Shentel Concerned About Rate Regulation by BEAD

'The potential for having to set certain prices for low-income customers' is a concern to Shentel.

Shentel Concerned About Rate Regulation by BEAD
Photo of Shentel Executive Vice President and Chief Operating Officer Ed McKay, courtesy of Shentel

WASHINGTON, June 16, 2024 ­– Shentel, a fiber-first broadband company hoping to pass 600,000 Mid-Atlantic locations by the end of 2026, isn’t looking to the Biden administration’s Broadband Equity, Access, and Deployment program to help close the digital divide.

“We're concerned about the potential for having to set certain prices for low-income customers, and we're concerned about potential labor rates that we have to pay for the construction and also some of the onerous reporting requirements,” said Shentel Executive Vice President and Chief Operating Officer Ed McKay on Friday.

BEAD, run by the National Telecommunications and Information Administration in the Commerce Department, includes $42.45 billion in broadband deployment grants available to all U.S states, five territories, and the District of Columbia.

Some Republicans on Capitol Hill have accused NTIA of pressuring states to set the price of low-income plans in order to receive BEAD funding. The Republicans have told NTIA officials the BEAD law bans rate regulation. NTIA Administrator Alan Davidson has denied the allegations.

“We're continuing to monitor, but I think we're probably less likely to be a big player in BEAD than we were in the [American Rescue Plan Act] funds that were previously granted,” McKay said.

McKay’s comments came during a one-hour webcast hosted by Jonathan Chaplin, U.S. Communications Analyst at New Street Research. Also on the webcast was Shentel Senior Vice President and Chief Financial Officer James Volk.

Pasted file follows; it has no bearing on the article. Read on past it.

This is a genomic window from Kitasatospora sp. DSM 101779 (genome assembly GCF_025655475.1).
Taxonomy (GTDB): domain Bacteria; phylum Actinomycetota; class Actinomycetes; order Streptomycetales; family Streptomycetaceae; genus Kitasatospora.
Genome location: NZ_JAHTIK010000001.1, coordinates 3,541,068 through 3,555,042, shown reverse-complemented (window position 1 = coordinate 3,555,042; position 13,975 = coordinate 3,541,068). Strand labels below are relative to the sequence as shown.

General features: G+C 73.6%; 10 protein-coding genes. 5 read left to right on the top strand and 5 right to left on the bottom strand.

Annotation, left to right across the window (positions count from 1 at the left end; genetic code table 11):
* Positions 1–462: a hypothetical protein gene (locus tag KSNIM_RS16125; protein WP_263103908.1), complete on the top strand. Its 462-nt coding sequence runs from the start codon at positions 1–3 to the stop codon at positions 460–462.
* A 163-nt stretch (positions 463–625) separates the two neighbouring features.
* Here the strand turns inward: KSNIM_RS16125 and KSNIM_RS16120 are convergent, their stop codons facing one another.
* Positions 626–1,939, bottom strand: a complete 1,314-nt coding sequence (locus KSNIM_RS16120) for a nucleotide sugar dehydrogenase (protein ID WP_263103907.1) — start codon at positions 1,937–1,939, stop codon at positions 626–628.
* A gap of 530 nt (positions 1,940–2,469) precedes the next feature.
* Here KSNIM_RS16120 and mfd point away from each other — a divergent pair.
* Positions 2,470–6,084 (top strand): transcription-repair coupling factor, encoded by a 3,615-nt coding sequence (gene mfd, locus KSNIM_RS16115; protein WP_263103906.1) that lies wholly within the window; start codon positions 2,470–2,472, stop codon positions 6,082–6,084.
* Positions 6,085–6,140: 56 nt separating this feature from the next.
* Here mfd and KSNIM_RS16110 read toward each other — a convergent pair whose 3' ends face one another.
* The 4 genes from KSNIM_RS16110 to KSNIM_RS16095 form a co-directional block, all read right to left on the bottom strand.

Among other things, the wide-ranging discussion covered the impact of the end of the Affordable Connectivity Program, competition from fixed wireless access, and potential industry consolidation.

Shentel, based in Edinburg, Va., had about 4% of its 155,000 Internet subscribers enrolled in the ACP before the program ran out of money on May 31. About 75% of its ACP enrollees were customers prior to receiving ACP’s $30 monthly Internet subscription discount.

The company does not expect the end of ACP to be disruptive.

“We’re hopeful as it winds down, in all likelihood that we're not going to see a significant churn impact,” McKay said. “And we are continuing to offer a lower price plan for those customers that were on the ACP program to retain as many of those as we can.”

On the competitive front, Volk said Shentel is not seeing an impact from fast-growing fixed wireless access service by T-Mobile or Verizon. He said he expects the competitive threat to lessen in time for the broader wireline ISP industry.

“I think the fixed wireless access is going to reach … some limits. They're mainly a mobile business that is doing fixed wireless. I think at some point in time, they're going to run out of some of that capacity there,” Volk said.

Volk also said he thinks companies that are building fiber today will consolidate.

“We think there's going to be some consolidation in the fiber to the home industry, once everybody's builds start to slow,” Volk said. “We'd like to participate in that, too. We want to make sure we have some capital available to being a buyer. We're big enough to acquire, but we're also small enough to get acquired.”

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